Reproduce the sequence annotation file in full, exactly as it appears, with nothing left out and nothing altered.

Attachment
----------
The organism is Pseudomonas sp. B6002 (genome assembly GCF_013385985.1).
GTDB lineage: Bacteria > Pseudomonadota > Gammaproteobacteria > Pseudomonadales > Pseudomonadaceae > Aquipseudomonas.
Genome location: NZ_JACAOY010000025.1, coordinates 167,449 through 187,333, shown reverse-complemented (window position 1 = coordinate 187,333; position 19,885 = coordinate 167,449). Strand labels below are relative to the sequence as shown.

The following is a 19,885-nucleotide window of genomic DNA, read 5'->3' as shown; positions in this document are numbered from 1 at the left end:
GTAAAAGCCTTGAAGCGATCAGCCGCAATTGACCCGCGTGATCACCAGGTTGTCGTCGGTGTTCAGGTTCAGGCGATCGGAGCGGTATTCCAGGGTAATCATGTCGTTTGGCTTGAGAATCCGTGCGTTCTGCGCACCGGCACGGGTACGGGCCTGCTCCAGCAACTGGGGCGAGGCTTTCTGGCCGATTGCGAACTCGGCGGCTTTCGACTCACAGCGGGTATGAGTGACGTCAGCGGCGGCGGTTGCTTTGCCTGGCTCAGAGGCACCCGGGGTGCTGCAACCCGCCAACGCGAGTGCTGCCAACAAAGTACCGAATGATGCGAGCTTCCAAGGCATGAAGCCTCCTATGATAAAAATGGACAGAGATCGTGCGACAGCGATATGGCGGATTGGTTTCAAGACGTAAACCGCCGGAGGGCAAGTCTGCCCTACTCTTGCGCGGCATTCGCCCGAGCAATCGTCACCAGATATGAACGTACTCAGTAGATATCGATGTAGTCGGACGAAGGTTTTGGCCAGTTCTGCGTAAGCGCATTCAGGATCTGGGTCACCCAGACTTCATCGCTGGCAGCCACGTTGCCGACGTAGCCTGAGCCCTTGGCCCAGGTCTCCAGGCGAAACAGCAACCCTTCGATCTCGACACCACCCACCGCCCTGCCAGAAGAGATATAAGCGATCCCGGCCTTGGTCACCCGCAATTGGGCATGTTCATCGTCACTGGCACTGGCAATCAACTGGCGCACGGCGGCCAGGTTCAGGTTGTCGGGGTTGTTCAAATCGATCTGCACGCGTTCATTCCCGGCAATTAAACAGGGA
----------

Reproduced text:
The organism is Pseudomonas sp. B6002 (genome assembly GCF_013385985.1).
GTDB lineage: Bacteria > Pseudomonadota > Gammaproteobacteria > Pseudomonadales > Pseudomonadaceae > Aquipseudomonas.
Genome location: NZ_JACAOY010000025.1, coordinates 167,449 through 187,333, shown reverse-complemented (window position 1 = coordinate 187,333; position 19,885 = coordinate 167,449). Strand labels below are relative to the sequence as shown.

The following is a 19,885-nucleotide window of genomic DNA, read 5'->3' as shown; positions in this document are numbered from 1 at the left end:
GTAAAAGCCTTGAAGCGATCAGCCGCAATTGACCCGCGTGATCACCAGGTTGTCGTCGGTGTTCAGGTTCAGGCGATCGGAGCGGTATTCCAGGGTAATCATGTCGTTTGGCTTGAGAATCCGTGCGTTCTGCGCACCGGCACGGGTACGGGCCTGCTCCAGCAACTGGGGCGAGGCTTTCTGGCCGATTGCGAACTCGGCGGCTTTCGACTCACAGCGGGTATGAGTGACGTCAGCGGCGGCGGTTGCTTTGCCTGGCTCAGAGGCACCCGGGGTGCTGCAACCCGCCAACGCGAGTGCTGCCAACAAAGTACCGAATGATGCGAGCTTCCAAGGCATGAAGCCTCCTATGATAAAAATGGACAGAGATCGTGCGACAGCGATATGGCGGATTGGTTTCAAGACGTAAACCGCCGGAGGGCAAGTCTGCCCTACTCTTGCGCGGCATTCGCCCGAGCAATCGTCACCAGATATGAACGTACTCAGTAGATATCGATGTAGTCGGACGAAGGTTTTGGCCAGTTCTGCGTAAGCGCATTCAGGATCTGGGTCACCCAGACTTCATCGCTGGCAGCCACGTTGCCGACGTAGCCTGAGCCCTTGGCCCAGGTCTCCAGGCGAAACAGCAACCCTTCGATCTCGACACCACCCACCGCCCTGCCAGAAGAGATATAAGCGATCCCGGCCTTGGTCACCCGCAATTGGGCATGTTCATCGTCACTGGCACTGGCAATCAACTGGCGCACGGCGGCCAGGTTCAGGTTGTCGGGGTTGTTCAAATCGATCTGCACGCGTTCATTCCCGGCAATTAAACAGGGA